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Reviewers: Tony Augarde [Editor], Don Mather, Sam Webster, Jonathan Woolf, Glyn Pursglove


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The Art and Soul of...

HighNote HCD 7200



1. You Do Something to Me
2. I Don't Stand a Ghost of a Chance
3. You're a Sweetheart
4. Maybe You'll Be There
5. All the Things You Are
6. You're My Everything
7. Skylark
8. I Only Have Eyes for You
9. Everything I Have Is Yours
10. Wonder Why
1. Do Nothing Till You Hear from Me
2. Here's That Rainy Day
3. Isn't It Romantic?
4. Fools Rush In
5. It Had to Be You
6. But Beautiful
7. For All We Know
8. Blue Moon
9. Bewitched
10. Don't Get Around Much Anymore
1. Sentimental Journey
2. Where Are You?
3. There's a Small Hotel
4. Tenderly
5. Be My Love
6. It Might as Well Be Spring
7. My Funny Valentine
8. Gentle Rain
9. Mack the Knife
10. The Very Thought of You


I can hardly believe that I used to categorise Houston Person as a useful journeyman saxophonist without him being particularly special. I could no longer hold this blinkered view after seeing and hearing him playing in concert, when I belatedly adjusted my naive view and realised what a masterful musician he is. This triple-CD set should convince other listeners of that fact.

I haven't listed any personnels for this album, as the sleeve is extremely confusing. It lists two conflicting line-ups for the first CD and none at all for the second and third. At any rate, the album includes tracks recorded with such musicians as Bill Charlap, Russell Malone, Ron Carter, Kenny Washington and Grady Tate. Houston Person himself chose most of the tracks for this collection, taken mainly from the dozen albums he has recorded for the HighNote label. Every track has been mixed, edited and mastered by Rudy Van Gelder. And the tunes are almost like an encyclopedia of the Great American Songbook, including music by such composers as Cole Porter, Duke Ellington, Richard Rodgers and Jerome Kern.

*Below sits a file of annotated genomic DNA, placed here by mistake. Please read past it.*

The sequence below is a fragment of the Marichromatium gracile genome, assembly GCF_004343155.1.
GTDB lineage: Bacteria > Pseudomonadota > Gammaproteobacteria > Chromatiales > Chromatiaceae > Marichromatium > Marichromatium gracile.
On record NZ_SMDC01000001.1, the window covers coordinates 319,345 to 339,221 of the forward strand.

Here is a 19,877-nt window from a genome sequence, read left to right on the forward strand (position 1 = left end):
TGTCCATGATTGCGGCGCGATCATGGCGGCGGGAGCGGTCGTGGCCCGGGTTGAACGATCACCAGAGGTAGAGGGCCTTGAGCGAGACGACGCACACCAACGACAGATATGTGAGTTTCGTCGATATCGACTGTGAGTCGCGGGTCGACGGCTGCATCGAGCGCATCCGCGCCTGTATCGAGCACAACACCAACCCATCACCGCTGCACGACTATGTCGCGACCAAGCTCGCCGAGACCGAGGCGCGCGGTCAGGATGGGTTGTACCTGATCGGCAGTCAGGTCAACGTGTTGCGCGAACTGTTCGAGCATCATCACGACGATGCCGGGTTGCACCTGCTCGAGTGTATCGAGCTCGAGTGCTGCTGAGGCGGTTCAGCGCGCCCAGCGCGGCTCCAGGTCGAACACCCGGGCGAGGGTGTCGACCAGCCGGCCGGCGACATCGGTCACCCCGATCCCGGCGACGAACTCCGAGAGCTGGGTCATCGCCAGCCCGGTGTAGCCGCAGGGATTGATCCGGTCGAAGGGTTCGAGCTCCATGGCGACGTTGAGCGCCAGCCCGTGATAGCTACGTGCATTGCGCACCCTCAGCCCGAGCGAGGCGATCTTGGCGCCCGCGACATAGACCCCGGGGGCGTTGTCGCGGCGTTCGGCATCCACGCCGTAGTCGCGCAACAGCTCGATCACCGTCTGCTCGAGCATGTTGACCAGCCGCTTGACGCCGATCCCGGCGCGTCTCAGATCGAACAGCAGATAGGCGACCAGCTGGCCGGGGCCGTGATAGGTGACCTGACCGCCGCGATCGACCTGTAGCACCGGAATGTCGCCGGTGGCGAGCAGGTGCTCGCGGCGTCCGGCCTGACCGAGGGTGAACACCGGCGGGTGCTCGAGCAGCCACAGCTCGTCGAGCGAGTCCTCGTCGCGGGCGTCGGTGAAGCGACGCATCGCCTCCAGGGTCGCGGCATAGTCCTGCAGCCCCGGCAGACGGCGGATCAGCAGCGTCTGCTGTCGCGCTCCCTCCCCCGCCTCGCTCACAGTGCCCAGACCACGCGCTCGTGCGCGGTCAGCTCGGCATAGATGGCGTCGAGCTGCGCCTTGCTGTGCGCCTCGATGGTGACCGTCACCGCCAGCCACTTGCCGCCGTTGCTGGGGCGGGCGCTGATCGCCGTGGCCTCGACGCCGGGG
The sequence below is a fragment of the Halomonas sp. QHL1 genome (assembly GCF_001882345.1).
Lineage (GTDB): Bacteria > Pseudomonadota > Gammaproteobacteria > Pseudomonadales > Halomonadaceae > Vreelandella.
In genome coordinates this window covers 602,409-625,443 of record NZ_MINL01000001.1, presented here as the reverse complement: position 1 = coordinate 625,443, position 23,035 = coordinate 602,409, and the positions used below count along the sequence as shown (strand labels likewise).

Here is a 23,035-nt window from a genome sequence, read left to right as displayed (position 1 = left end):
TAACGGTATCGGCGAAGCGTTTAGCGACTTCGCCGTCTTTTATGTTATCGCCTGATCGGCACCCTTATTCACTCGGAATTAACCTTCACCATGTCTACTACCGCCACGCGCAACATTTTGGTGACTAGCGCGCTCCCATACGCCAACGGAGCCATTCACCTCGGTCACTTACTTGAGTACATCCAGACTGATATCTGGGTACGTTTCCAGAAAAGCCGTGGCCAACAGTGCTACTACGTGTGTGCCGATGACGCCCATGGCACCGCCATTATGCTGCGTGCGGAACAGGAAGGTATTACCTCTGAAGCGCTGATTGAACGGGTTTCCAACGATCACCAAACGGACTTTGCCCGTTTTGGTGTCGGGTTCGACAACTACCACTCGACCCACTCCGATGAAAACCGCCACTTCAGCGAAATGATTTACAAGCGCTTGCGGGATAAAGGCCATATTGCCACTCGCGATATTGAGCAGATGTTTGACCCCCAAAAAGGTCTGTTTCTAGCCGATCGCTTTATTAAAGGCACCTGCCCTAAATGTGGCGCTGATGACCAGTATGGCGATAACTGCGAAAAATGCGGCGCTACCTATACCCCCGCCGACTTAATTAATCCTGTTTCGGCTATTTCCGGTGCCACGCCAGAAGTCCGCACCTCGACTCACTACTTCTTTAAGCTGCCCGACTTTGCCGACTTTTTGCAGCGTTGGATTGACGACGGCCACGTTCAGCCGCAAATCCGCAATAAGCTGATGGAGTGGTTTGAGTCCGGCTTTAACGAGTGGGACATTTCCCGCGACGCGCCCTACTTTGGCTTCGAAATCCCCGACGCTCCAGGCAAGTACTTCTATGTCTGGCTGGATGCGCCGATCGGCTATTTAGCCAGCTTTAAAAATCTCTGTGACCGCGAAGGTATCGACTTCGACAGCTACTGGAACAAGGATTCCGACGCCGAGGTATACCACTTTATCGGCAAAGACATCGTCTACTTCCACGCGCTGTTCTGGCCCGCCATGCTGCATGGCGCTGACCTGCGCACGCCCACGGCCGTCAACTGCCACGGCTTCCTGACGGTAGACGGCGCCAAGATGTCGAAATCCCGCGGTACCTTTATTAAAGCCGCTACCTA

Houston Person brings his own deeply-felt interpretation to each song, somehow conveying simultaneously immense power and great sensitivity. As a quotation from bassist Ron Carter in the sleeve-note says: "One of the reasons I love Houston is that he's one of the few guys who's carrying on the tradition of the Texas tenors" - a school that includes Buddy Tate, Arnett Cobb and Gene Ammons. The Texan tenor-saxists were notable for their powerful playing which still had a rich, mellow tone that made the power acceptable, not overwhelming. Although he didn't come from Texas, Ben Webster exemplifies this style as well as anybody - and Houston will often remind the listener of Ben, which is no bad thing. Just savour, for instance, Houston's reading of Tenderly, which is tender as well as intense, complex as well as simply beautiful.

There would be little point in reviewing all the tracks on this rich collection, especially as I have already reviewed on this website several of the CDs from which this album was compiled. Just take my word for it that Houston Person deserves to be as famous as many other tenorists who have a higher profile. And this clearly-recorded set deserves to be heard.

Tony Augarde




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